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Hazard keeping spluttering Blues alive, but Saints' new tactic can hurt them

It is indicative of the gulf in quality between these two sides that while both stumble through a period of uncharacteristically arthritic football, Chelsea are grinding out wins while Southampton's season is crumbling.

The visitors are in desperate need of a satisfying performance to reinvigorate their season and, using Ronald Koeman's latest tactical tweak, they may just sneak a result. How to stop Eden Hazard is another question entirely.

Recognising the creative deficiencies developing within his once-fluid side, Koeman has begun instructing his players to fire long, direct balls into the channels for Sadio Mane and Eljero Elia to chase.

This system completely unravelled Liverpool's defence in the first half three weeks ago, and has since been replicated in each of their subsequent matches against West Brom and Crystal Palace.

Liverpool were startled by a long ball system that saw Nathaniel Clyne twice break into the box early on.


This tactic could be highly successful against Chelsea's meandering, attack-minded full-backs, particularly considering that the league leaders are likely to dominate possession (as they did in the reverse fixture).

Against Burnley, Branislav Ivanovic and Filipe Luis held high positions; if Chelsea dominate possession this weekend, these two will be lured forward, leaving their team exposed to Saints' new approach.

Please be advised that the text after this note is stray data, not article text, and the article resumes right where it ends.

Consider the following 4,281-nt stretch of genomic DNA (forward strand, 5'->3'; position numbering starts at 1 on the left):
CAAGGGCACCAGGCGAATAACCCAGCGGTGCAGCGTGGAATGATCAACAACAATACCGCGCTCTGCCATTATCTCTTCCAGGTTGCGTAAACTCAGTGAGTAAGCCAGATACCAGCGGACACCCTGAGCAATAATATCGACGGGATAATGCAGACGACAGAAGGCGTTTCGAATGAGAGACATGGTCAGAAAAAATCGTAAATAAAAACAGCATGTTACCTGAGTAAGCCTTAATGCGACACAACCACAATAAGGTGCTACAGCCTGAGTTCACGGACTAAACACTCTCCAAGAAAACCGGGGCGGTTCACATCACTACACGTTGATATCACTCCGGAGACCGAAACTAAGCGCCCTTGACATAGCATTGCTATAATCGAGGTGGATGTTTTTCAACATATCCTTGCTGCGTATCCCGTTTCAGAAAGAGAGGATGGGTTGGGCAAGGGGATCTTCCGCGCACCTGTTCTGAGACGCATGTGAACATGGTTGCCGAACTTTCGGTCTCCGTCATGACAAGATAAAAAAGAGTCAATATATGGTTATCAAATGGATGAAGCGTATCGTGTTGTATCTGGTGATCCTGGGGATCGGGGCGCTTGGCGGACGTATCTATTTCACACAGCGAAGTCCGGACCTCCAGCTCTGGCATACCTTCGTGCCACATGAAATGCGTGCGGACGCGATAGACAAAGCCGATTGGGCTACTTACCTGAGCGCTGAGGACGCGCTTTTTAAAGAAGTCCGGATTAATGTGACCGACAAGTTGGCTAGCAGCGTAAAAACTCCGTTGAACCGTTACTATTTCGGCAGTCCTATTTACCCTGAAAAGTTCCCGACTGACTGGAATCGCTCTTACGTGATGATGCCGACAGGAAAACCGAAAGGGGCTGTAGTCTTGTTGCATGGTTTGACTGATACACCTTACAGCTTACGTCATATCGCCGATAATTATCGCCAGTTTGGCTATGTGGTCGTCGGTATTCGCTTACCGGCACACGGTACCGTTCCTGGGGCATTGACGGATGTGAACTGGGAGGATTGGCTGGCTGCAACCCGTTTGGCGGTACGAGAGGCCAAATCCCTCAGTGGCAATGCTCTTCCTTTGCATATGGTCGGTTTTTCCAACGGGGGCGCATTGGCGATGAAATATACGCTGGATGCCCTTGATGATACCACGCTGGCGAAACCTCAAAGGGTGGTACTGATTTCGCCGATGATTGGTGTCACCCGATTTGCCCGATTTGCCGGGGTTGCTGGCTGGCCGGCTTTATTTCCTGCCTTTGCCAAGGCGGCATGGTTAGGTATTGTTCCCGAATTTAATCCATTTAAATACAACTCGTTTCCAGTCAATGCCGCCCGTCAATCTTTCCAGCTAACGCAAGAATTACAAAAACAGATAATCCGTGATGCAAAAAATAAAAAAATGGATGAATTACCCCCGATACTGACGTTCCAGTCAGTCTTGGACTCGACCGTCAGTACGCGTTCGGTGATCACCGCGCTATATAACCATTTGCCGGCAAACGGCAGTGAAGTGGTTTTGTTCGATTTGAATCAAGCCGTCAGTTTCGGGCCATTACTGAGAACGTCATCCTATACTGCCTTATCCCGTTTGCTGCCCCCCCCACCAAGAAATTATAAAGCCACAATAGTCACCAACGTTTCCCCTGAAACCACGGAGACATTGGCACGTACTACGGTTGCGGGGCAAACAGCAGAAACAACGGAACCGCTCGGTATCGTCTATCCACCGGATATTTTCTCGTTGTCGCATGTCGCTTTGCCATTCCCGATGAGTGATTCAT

For Chelsea, their primary creative threat will undoubtedly be Hazard. It is largely the Belgian's individual brilliance that has prevented a wider inquisition into the Blues' recent spluttering performances.

Hazard's form has been remarkably consistent, and Southampton's scouts trawling through the videos will find only one occasion – the 0-0 draw at Sunderland – when a team has kept him quiet.

That day it was Lee Cattermole, sitting deep in front of the back four, who made Chelsea's main playmaker anonymous by occupying the left-central position that Hazard drives into.

Note how many of Cattermole's tackles took place in Hazard's zone.

If Southampton's Morgan Schneiderlin (3.3 tackles, 2.4 interceptions per match) can man-mark Hazard from a similar position, while also helping distribute the ball quickly down the flanks, Koeman's men stand a chance of resuscitating their flailing Champions League push at Stamford Bridge.

Schneiderlin can be very effective in deep defensive positions.

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